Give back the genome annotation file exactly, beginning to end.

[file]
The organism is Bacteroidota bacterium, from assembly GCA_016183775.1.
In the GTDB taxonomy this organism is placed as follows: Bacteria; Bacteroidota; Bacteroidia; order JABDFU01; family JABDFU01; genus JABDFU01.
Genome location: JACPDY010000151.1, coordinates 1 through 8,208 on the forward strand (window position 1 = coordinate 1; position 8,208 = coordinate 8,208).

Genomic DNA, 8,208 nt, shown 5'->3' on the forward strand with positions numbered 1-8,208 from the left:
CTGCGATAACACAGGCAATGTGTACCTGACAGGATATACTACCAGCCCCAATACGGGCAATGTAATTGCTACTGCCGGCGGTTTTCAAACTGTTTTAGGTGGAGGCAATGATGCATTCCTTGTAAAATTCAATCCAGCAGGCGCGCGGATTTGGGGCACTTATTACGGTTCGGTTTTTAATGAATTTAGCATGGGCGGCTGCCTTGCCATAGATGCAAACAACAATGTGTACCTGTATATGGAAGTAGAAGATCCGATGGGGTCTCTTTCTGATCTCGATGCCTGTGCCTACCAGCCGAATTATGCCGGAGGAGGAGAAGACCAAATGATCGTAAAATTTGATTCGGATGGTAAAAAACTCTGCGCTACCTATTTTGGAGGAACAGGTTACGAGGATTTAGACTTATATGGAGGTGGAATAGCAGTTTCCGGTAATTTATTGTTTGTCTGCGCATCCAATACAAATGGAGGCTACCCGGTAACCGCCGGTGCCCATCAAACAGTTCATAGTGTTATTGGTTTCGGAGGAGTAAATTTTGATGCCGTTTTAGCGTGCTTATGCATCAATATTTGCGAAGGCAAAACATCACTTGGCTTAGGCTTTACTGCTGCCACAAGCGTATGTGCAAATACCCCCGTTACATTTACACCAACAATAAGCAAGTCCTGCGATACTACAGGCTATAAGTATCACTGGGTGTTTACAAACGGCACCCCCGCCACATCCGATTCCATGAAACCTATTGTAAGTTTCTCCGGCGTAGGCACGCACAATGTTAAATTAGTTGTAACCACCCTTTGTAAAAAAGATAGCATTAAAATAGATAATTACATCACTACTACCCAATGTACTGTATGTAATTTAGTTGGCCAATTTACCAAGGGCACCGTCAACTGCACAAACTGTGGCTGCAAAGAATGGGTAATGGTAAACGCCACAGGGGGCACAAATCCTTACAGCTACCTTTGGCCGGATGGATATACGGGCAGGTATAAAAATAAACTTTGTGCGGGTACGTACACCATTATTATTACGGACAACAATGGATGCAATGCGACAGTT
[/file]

The organism is Bacteroidota bacterium, from assembly GCA_016183775.1.
In the GTDB taxonomy this organism is placed as follows: Bacteria; Bacteroidota; Bacteroidia; order JABDFU01; family JABDFU01; genus JABDFU01.
Genome location: JACPDY010000151.1, coordinates 1 through 8,208 on the forward strand (window position 1 = coordinate 1; position 8,208 = coordinate 8,208).

Genomic DNA, 8,208 nt, shown 5'->3' on the forward strand with positions numbered 1-8,208 from the left:
CTGCGATAACACAGGCAATGTGTACCTGACAGGATATACTACCAGCCCCAATACGGGCAATGTAATTGCTACTGCCGGCGGTTTTCAAACTGTTTTAGGTGGAGGCAATGATGCATTCCTTGTAAAATTCAATCCAGCAGGCGCGCGGATTTGGGGCACTTATTACGGTTCGGTTTTTAATGAATTTAGCATGGGCGGCTGCCTTGCCATAGATGCAAACAACAATGTGTACCTGTATATGGAAGTAGAAGATCCGATGGGGTCTCTTTCTGATCTCGATGCCTGTGCCTACCAGCCGAATTATGCCGGAGGAGGAGAAGACCAAATGATCGTAAAATTTGATTCGGATGGTAAAAAACTCTGCGCTACCTATTTTGGAGGAACAGGTTACGAGGATTTAGACTTATATGGAGGTGGAATAGCAGTTTCCGGTAATTTATTGTTTGTCTGCGCATCCAATACAAATGGAGGCTACCCGGTAACCGCCGGTGCCCATCAAACAGTTCATAGTGTTATTGGTTTCGGAGGAGTAAATTTTGATGCCGTTTTAGCGTGCTTATGCATCAATATTTGCGAAGGCAAAACATCACTTGGCTTAGGCTTTACTGCTGCCACAAGCGTATGTGCAAATACCCCCGTTACATTTACACCAACAATAAGCAAGTCCTGCGATACTACAGGCTATAAGTATCACTGGGTGTTTACAAACGGCACCCCCGCCACATCCGATTCCATGAAACCTATTGTAAGTTTCTCCGGCGTAGGCACGCACAATGTTAAATTAGTTGTAACCACCCTTTGTAAAAAAGATAGCATTAAAATAGATAATTACATCACTACTACCCAATGTACTGTATGTAATTTAGTTGGCCAATTTACCAAGGGCACCGTCAACTGCACAAACTGTGGCTGCAAAGAATGGGTAATGGTAAACGCCACAGGGGGCACAAATCCTTACAGCTACCTTTGGCCGGATGGATATACGGGCAGGTATAAAAATAAACTTTGTGCGGGTACGTACACCATTATTATTACGGACAACAATGGATGCAATGCGACAGTT